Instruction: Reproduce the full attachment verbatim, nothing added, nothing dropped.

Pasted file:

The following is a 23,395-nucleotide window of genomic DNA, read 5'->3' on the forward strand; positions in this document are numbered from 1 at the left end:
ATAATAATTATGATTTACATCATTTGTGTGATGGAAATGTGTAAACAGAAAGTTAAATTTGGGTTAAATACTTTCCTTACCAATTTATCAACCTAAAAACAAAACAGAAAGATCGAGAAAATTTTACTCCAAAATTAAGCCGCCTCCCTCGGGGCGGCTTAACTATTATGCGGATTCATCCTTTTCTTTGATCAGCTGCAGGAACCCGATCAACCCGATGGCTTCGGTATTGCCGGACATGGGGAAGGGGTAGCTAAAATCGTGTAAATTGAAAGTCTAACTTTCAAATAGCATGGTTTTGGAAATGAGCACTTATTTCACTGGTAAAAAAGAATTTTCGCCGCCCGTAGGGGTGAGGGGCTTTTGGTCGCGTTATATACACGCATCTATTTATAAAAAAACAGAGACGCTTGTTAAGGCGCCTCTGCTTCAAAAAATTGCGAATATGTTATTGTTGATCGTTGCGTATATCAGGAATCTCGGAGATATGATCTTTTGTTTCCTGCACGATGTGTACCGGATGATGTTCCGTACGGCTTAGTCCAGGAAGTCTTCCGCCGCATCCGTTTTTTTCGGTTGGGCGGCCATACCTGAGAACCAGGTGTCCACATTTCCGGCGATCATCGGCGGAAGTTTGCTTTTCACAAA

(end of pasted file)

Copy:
The following is a 23,395-nucleotide window of genomic DNA, read 5'->3' on the forward strand; positions in this document are numbered from 1 at the left end:
ATAATAATTATGATTTACATCATTTGTGTGATGGAAATGTGTAAACAGAAAGTTAAATTTGGGTTAAATACTTTCCTTACCAATTTATCAACCTAAAAACAAAACAGAAAGATCGAGAAAATTTTACTCCAAAATTAAGCCGCCTCCCTCGGGGCGGCTTAACTATTATGCGGATTCATCCTTTTCTTTGATCAGCTGCAGGAACCCGATCAACCCGATGGCTTCGGTATTGCCGGACATGGGGAAGGGGTAGCTAAAATCGTGTAAATTGAAAGTCTAACTTTCAAATAGCATGGTTTTGGAAATGAGCACTTATTTCACTGGTAAAAAAGAATTTTCGCCGCCCGTAGGGGTGAGGGGCTTTTGGTCGCGTTATATACACGCATCTATTTATAAAAAAACAGAGACGCTTGTTAAGGCGCCTCTGCTTCAAAAAATTGCGAATATGTTATTGTTGATCGTTGCGTATATCAGGAATCTCGGAGATATGATCTTTTGTTTCCTGCACGATGTGTACCGGATGATGTTCCGTACGGCTTAGTCCAGGAAGTCTTCCGCCGCATCCGTTTTTTTCGGTTGGGCGGCCATACCTGAGAACCAGGTGTCCACATTTCCGGCGATCATCGGCGGAAGTTTGCTTTTCACAAA